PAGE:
For example, while “PCR test” has recently transitioned from jargon to non-jargon in the context of disease testing, it can still be considered jargon in most other uses. Many laypeople would use “PCR test” to mean “a test that uses a biological sample to look for presence of a virus.” A scientist would likely mean “a test for the presence or absence of a predefined DNA sequence that uses trprimers and enzymes that will amplify a sequence only if present.” You can see how you could end up in a very confusing situation rather quickly! 


The question


The first, and most important question, you should ask for any science communication project is, “Who is the audience for this?” You wouldn’t write an email without a recipient, so why would you start a communications project without an audience? 

An audience can be defined by any number of characteristics. Common ones include age range, familiarity with the subject, shared interests, socioeconomic and/or racial/ethnic background, patient or caregiver status, geographic location, sense of humor, media consumed… really, the possibilities are endless. 


Activity Example audience 

Talking about your career as a scientist

underrepresented minorities in your local high school who are also students in AP biology classes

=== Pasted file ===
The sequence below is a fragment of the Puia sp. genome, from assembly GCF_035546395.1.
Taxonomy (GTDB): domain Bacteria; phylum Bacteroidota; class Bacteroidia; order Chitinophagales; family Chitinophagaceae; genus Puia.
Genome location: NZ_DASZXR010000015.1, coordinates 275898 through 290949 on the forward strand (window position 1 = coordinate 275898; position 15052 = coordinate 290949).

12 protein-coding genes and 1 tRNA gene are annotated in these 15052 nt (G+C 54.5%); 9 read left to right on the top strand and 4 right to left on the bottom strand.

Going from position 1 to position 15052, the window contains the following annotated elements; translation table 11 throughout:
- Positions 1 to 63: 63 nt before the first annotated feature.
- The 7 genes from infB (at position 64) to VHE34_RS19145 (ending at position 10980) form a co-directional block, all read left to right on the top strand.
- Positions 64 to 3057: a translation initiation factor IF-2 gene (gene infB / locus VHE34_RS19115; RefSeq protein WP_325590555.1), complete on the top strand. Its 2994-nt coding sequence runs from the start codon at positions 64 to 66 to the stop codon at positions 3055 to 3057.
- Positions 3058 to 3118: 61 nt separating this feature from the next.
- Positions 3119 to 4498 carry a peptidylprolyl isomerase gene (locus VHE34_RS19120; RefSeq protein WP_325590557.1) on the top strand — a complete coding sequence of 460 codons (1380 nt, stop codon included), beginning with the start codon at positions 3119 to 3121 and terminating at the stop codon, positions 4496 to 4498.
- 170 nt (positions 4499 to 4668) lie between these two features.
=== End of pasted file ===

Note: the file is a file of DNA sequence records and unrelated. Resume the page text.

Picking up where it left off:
Creating a podcast about genetics using dog breeds as an example

adults 45-55 yrs old who breed or are interested in breeding dogs who also enjoy listening to podcasts

A series of Tweets breaking down a new publication that could advance treatments for a rare disease

Adult patients or caregivers affected by the disease in question who are involved in online patient/caregiver communities 

Table 1: Examples of defining your audience for science communication activities 

Many people are concerned that by defining a specific audience, they’ll exclude others from accessing their work. But that’s not the case. In fact, it’s really the opposite. Unlike emails, most science communication work does not explicitly exclude people outside of the original recipients. Instead, it targets a specific audience - giving consistency, purpose, structure, and intent to the messaging - while also creating space for people outside of the primary audience to engage if they so wish. (And let’s be honest: are you more likely to closely read an email sent out to a large listserv or one sent to you and a few other people on your team?) 

Defining your audience allows you to create common ground and understanding that you can use to get your message across. It helps keep your messaging and your expectations of your audience, and their expectations of you, consistent and clear.  

And now that we’re all on the same page, we’re ready to get into the more exciting parts - learning more about science communication itself! See you next time! 

Download Addgene's science career guide

Additional resources on the Addgene blog

10 Ways to Share Your Science

Science Communication - 9 Ways to Get Your Foot in the Door

Taking Science to Elementary and Middle Schools


Image courtesy of Ron Mader, via Flickr, under the Creative Commons license 



Topics: Science Communication